Prosper and Live Long - A New Take On An Old Quote

Young or old, which one are you? 

The better question might be: Which one do you want to be over the long term?

This past weekend Mr. F2P and I found ourselves mingling with a group of old and young. This is certainly not the first time we've been in this situation of course.

The event? Our 25-year high school reunion.

Despite the fact that all those at the event were within the forty-one to forty-three-year range, the way they acted, spoke, carried themselves and looked couldn’t have been more different. And I mean that both in mind and body.

One of the most interesting Blast [study] findings has to do with attitudes toward aging itself. Young-middle-aged people (in their forties and fifties) with positive feelings about growing older—gaining wisdom, freedom from working, opportunities to travel and learn more—tended to enjoy better health, and better cognitive health later in life.

[T]he older people get, the greater the variation among them. Two random 20-year-olds will have much more in common with each other, biologically, than any two 75-year-olds.
— Bill Gifford, "Spring Chicken", p. 77 & 80.

What An Eye Opener

Within minutes, it was easy to ascertain who:

  • Had settled 
  • Was thriving
  • Thought the best was behind them
  • Seemed lost as they near midlife
  • Were still themselves, or an even a better version of themselves

These observations made me feel elated and heavy hearted, all at the same time.

They were also a good reminder of what it means to live the good life. The real one, not the one the marketers sell us. Here’s a short list of both types to better explain what I mean:

The version of "the good life" we buy:

  • The right look (clothes, grooming, plastic surgery)
  • Material status symbols (car, home, furniture, jewellery, tech gadgets)
  • The right degree from the right institution (Ivy League, desirable profession)
  • The right entertainment (vacations, concerts, restaurants)
  • The right community (the right schools, home owners associations)
  • The right drugs (popular junk food, alcohol, tobacco, TV/gaming/surfing, various prescribed and unprescribed narcotics)

The version of "the good life" we build

Change is the essential process of all existence.
— Spock, the original "Star Trek"
  • Being involved in activities we enjoy that help us grow (sports, community service, continuous learning, spending time with friends and loved ones, meditation)
  • Feeding our curiosity about ourselves, others, how the world works
  • Taking care of ourselves by listening to our intuition and doing what might be hard or inconvenient in the moment but feels right in the long run (career change, pursuing fitness goals, removing ourselves from negativity & obligation)
  • Connecting with others in meaningful ways that help us all become better versions of ourselves (mentorship, deep & meaningful one-on-one conversations, mastermind groups, active membership in various associations)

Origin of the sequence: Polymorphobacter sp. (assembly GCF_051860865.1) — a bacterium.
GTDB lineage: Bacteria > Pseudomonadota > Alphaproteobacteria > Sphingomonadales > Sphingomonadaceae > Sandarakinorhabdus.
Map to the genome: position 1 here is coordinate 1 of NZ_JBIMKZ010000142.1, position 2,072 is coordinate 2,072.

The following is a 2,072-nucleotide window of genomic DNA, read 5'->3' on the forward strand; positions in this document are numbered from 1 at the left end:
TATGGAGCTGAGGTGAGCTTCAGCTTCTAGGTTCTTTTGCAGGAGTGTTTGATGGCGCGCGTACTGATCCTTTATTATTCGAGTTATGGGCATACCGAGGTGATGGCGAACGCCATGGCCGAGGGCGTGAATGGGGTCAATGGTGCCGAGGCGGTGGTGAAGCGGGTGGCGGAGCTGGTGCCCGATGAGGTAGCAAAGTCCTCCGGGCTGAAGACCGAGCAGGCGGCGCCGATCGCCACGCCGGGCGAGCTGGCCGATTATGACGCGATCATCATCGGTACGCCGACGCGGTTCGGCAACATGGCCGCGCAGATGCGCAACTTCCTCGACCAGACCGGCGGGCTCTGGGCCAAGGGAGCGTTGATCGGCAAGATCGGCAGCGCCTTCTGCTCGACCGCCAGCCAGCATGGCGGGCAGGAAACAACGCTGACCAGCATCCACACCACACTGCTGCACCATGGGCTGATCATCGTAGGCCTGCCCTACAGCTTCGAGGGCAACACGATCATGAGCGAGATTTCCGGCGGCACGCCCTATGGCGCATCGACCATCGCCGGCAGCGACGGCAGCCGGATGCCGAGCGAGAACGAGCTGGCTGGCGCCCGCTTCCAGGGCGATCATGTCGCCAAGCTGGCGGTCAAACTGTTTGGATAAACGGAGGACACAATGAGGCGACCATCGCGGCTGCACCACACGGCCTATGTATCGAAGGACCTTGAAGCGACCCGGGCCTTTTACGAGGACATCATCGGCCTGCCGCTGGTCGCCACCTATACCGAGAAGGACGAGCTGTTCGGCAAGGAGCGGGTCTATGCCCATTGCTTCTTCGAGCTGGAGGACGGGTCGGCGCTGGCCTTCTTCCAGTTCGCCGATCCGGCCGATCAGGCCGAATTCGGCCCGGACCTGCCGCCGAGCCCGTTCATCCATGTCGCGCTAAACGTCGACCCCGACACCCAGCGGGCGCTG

There are a variety of differences between the two lists:

  • There is less long-term satisfaction in what we buy than in what we build for ourselves
  • Investing in ourselves and our environment has lasting effects on who we are and how we feel
  • What makes the greatest difference in our happiness usually doesn’t cost anything

And, most importantly, the second list includes within it the proverbial fountain of youth:

Those of us who feel a sense of belonging and a sense of purpose & meaning live longer and healthier lives. 


We build our best life, we don’t buy it.

This experience brought me back to thoughts I had when I was a teenager. Back then, I thought life would be over by the time I turned forty. I thought I might want to end my life by that time because there would be nothing to live for. I realize this might seem extreme, but that really is how I thought at that time.

These thoughts were informed by my observations of those forty and above. Most of these people appeared unhealthy, and seemed to be in a state of perpetual/predictable/aimless motion. To me, that was just as good as being dead.

This might be awful thinking in your view, but to me, this thinking was a gift of sorts because it made clear the type of living I'd rather not entertain.

None of Us Should Settle for This

The science doesn’t lie: community, positivity and a sense of purpose keeps us young.

And how wonderful it is that these are things we can’t buy but that we that we can create for ourselves, if we so choose.

And, though I’ve seen many examples of this, my best one to date are Guy and Julie, friends of ours in their seventies who suck the marrow out of life on what seems a daily basis. They value family, friends, community and health over all else and their continued focusing on these values has helped sustain them for decades.

I've told Mr. F2P on more than one occasion that they are my role models when it comes to living the good—long & fulfilling—life. If we do as well as they have over the years, our regrets—if any—will be minimal.

Getting back to the reunion, it was great to see everyone again and to catch up on the last twenty-five years. If you have the opportunity to go to a reunion, I highly recommend it, even if you felt awkward in high school. (And who didn’t?)

I wish all of my former classmates the best over the next twenty-five and beyond, and I hope they make these coming years the best ones yet because it's never too late to grow, learn and experience all that life has to offer. 

As Spock would say: “Live long and prosper.” Or should that be "prosper and live long”?

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Spock image: tumblr